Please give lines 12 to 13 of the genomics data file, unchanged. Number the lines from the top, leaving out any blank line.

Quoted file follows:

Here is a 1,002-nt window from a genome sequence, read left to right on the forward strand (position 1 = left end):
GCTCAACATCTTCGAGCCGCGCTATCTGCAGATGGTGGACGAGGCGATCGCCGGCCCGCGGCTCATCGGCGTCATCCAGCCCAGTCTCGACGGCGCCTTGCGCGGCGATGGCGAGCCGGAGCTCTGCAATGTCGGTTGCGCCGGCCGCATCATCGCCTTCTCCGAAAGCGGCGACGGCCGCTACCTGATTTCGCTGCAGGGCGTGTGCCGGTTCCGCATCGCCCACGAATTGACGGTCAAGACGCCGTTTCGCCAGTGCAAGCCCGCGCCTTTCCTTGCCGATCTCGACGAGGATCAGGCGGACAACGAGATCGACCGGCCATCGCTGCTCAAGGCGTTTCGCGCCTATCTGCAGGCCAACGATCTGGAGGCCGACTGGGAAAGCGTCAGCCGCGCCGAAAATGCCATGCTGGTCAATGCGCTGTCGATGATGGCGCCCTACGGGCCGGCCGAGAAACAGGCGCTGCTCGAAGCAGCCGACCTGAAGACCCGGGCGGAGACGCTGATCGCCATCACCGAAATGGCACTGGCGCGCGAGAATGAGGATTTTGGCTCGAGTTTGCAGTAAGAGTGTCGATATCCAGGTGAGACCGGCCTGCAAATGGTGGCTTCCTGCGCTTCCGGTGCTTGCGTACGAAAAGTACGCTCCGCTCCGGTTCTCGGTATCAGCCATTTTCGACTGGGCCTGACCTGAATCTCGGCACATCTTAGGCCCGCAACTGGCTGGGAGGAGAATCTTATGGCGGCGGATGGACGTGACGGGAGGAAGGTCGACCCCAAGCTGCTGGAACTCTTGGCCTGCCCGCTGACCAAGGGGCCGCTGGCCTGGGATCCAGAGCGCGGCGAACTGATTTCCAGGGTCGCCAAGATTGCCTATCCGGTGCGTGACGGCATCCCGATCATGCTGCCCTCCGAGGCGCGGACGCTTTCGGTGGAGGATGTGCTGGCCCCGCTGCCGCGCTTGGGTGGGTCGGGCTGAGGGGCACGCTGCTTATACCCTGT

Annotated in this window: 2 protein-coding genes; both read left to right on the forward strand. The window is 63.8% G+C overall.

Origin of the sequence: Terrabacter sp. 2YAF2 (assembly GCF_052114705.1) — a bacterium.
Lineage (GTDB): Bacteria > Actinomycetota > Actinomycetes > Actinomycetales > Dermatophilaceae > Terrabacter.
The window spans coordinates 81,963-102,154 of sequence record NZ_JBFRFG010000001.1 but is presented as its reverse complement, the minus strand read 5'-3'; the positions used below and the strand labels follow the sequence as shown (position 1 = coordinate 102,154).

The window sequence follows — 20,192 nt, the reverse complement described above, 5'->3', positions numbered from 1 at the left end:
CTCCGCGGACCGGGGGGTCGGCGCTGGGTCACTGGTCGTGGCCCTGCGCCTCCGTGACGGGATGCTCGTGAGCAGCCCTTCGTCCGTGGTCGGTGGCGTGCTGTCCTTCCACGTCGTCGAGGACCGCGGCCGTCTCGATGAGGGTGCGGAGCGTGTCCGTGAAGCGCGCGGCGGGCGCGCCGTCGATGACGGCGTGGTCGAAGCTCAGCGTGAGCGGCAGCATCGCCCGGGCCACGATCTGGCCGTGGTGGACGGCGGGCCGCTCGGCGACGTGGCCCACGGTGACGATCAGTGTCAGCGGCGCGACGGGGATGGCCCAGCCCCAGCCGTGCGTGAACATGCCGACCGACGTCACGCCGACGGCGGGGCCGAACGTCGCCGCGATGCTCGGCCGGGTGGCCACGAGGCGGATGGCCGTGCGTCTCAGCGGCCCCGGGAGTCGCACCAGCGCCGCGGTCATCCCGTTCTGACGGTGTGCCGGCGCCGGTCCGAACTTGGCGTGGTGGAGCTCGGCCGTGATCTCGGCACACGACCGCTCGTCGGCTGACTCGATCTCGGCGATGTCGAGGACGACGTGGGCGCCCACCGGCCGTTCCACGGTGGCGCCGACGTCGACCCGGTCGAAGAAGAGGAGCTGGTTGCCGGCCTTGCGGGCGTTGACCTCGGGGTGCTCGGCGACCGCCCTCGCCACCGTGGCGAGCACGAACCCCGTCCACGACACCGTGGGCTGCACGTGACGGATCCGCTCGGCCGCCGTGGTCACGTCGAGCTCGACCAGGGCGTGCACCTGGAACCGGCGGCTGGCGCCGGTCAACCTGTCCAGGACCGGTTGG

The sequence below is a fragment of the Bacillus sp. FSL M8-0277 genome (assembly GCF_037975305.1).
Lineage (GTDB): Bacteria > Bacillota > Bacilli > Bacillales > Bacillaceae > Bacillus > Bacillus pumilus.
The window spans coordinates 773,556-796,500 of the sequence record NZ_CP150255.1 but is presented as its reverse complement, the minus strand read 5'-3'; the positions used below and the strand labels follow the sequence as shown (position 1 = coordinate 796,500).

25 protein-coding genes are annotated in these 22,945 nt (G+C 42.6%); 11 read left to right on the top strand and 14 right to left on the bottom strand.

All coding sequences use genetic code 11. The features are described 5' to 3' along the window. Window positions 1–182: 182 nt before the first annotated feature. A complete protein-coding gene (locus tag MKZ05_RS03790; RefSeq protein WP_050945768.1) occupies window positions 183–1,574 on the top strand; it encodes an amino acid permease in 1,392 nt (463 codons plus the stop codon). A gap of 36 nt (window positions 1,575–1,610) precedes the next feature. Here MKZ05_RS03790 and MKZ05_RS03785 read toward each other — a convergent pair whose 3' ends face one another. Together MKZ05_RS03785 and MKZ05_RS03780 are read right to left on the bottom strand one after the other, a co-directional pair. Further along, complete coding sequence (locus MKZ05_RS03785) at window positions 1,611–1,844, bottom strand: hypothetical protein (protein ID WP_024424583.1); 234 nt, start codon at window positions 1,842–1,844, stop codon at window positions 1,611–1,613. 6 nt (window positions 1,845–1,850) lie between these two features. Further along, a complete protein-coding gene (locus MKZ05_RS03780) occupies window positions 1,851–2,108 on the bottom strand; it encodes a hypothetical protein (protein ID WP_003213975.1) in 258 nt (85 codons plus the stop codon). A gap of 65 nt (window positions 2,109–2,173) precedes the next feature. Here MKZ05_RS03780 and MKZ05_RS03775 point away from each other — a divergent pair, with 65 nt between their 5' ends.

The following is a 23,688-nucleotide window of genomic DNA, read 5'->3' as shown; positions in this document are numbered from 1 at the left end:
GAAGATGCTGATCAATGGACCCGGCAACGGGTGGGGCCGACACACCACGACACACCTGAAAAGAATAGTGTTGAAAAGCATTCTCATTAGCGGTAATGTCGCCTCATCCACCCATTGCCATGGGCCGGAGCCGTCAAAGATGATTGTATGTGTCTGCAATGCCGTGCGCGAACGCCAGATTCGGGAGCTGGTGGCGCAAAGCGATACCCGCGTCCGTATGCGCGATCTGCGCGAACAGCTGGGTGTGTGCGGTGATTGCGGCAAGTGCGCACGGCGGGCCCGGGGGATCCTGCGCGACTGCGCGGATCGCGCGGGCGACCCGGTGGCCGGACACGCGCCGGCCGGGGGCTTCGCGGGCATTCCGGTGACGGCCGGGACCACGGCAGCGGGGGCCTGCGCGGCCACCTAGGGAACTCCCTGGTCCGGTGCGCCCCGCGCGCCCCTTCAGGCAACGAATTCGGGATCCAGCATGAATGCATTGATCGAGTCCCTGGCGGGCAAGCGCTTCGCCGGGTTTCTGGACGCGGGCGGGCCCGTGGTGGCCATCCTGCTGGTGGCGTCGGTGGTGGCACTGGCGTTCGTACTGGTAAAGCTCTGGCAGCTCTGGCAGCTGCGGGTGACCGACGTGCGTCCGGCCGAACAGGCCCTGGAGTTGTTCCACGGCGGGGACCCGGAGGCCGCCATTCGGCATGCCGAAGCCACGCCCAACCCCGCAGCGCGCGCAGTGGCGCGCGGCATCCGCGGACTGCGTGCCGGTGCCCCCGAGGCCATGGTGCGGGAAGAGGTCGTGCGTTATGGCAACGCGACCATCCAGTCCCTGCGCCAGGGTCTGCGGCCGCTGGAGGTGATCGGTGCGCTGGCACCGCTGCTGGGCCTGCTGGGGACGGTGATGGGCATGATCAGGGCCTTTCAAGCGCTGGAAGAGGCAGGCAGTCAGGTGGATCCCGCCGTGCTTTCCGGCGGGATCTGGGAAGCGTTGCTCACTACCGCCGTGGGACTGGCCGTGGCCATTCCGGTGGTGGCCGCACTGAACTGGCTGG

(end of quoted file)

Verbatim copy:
25 protein-coding genes are annotated in these 22,945 nt (G+C 42.6%); 11 read left to right on the top strand and 14 right to left on the bottom strand.

All coding sequences use genetic code 11. The features are described 5' to 3' along the window. Window positions 1–182: 182 nt before the first annotated feature. A complete protein-coding gene (locus tag MKZ05_RS03790; RefSeq protein WP_050945768.1) occupies window positions 183–1,574 on the top strand; it encodes an amino acid permease in 1,392 nt (463 codons plus the stop codon). A gap of 36 nt (window positions 1,575–1,610) precedes the next feature. Here MKZ05_RS03790 and MKZ05_RS03785 read toward each other — a convergent pair whose 3' ends face one another. Together MKZ05_RS03785 and MKZ05_RS03780 are read right to left on the bottom strand one after the other, a co-directional pair. Further along, complete coding sequence (locus MKZ05_RS03785) at window positions 1,611–1,844, bottom strand: hypothetical protein (protein ID WP_024424583.1); 234 nt, start codon at window positions 1,842–1,844, stop codon at window positions 1,611–1,613. 6 nt (window positions 1,845–1,850) lie between these two features. Further along, a complete protein-coding gene (locus MKZ05_RS03780) occupies window positions 1,851–2,108 on the bottom strand; it encodes a hypothetical protein (protein ID WP_003213975.1) in 258 nt (85 codons plus the stop codon). A gap of 65 nt (window positions 2,109–2,173) precedes the next feature. Here MKZ05_RS03780 and MKZ05_RS03775 point away from each other — a divergent pair, with 65 nt between their 5' ends.